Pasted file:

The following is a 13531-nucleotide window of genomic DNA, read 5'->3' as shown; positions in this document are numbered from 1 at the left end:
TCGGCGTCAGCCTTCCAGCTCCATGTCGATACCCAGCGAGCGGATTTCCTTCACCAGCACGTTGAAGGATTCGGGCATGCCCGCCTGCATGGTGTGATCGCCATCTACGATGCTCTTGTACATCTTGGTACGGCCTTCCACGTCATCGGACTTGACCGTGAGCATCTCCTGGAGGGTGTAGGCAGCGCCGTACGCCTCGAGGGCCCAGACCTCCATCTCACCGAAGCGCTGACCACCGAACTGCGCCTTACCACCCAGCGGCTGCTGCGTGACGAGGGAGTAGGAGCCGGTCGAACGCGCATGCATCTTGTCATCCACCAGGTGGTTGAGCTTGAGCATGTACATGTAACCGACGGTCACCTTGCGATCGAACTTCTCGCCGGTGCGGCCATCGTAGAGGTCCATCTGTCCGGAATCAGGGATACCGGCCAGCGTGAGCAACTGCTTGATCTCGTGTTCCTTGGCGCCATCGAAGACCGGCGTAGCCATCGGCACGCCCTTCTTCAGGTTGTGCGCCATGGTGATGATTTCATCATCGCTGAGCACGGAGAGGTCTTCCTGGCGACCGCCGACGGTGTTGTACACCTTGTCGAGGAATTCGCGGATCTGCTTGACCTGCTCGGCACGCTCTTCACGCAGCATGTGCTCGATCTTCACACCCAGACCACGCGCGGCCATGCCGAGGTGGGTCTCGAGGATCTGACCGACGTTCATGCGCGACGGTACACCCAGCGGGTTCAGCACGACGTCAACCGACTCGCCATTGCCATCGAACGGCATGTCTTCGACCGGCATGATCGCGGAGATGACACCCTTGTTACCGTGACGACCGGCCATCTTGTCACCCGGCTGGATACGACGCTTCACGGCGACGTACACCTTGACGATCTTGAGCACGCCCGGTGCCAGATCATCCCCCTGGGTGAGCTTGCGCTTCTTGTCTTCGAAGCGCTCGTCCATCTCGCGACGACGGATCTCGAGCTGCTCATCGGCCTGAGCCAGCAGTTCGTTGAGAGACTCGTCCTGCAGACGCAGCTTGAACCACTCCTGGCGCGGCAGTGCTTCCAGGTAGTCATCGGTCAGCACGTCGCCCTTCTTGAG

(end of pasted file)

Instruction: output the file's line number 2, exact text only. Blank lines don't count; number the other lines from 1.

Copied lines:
TCGGCGTCAGCCTTCCAGCTCCATGTCGATACCCAGCGAGCGGATTTCCTTCACCAGCACGTTGAAGGATTCGGGCATGCCCGCCTGCATGGTGTGATCGCCATCTACGATGCTCTTGTACATCTTGGTACGGCCTTCCACGTCATCGGACTTGACCGTGAGCATCTCCTGGAGGGTGTAGGCAGCGCCGTACGCCTCGAGGGCCCAGACCTCCATCTCACCGAAGCGCTGACCACCGAACTGCGCCTTACCACCCAGCGGCTGCTGCGTGACGAGGGAGTAGGAGCCGGTCGAACGCGCATGCATCTTGTCATCCACCAGGTGGTTGAGCTTGAGCATGTACATGTAACCGACGGTCACCTTGCGATCGAACTTCTCGCCGGTGCGGCCATCGTAGAGGTCCATCTGTCCGGAATCAGGGATACCGGCCAGCGTGAGCAACTGCTTGATCTCGTGTTCCTTGGCGCCATCGAAGACCGGCGTAGCCATCGGCACGCCCTTCTTCAGGTTGTGCGCCATGGTGATGATTTCATCATCGCTGAGCACGGAGAGGTCTTCCTGGCGACCGCCGACGGTGTTGTACACCTTGTCGAGGAATTCGCGGATCTGCTTGACCTGCTCGGCACGCTCTTCACGCAGCATGTGCTCGATCTTCACACCCAGACCACGCGCGGCCATGCCGAGGTGGGTCTCGAGGATCTGACCGACGTTCATGCGCGACGGTACACCCAGCGGGTTCAGCACGACGTCAACCGACTCGCCATTGCCATCGAACGGCATGTCTTCGACCGGCATGATCGCGGAGATGACACCCTTGTTACCGTGACGACCGGCCATCTTGTCACCCGGCTGGATACGACGCTTCACGGCGACGTACACCTTGACGATCTTGAGCACGCCCGGTGCCAGATCATCCCCCTGGGTGAGCTTGCGCTTCTTGTCTTCGAAGCGCTCGTCCATCTCGCGACGACGGATCTCGAGCTGCTCATCGGCCTGAGCCAGCAGTTCGTTGAGAGACTCGTCCTGCAGACGCAGCTTGAACCACTCCTGGCGCGGCAGTGCTTCCAGGTAGTCATCGGTCAGCACGTCGCCCTTCTTGAG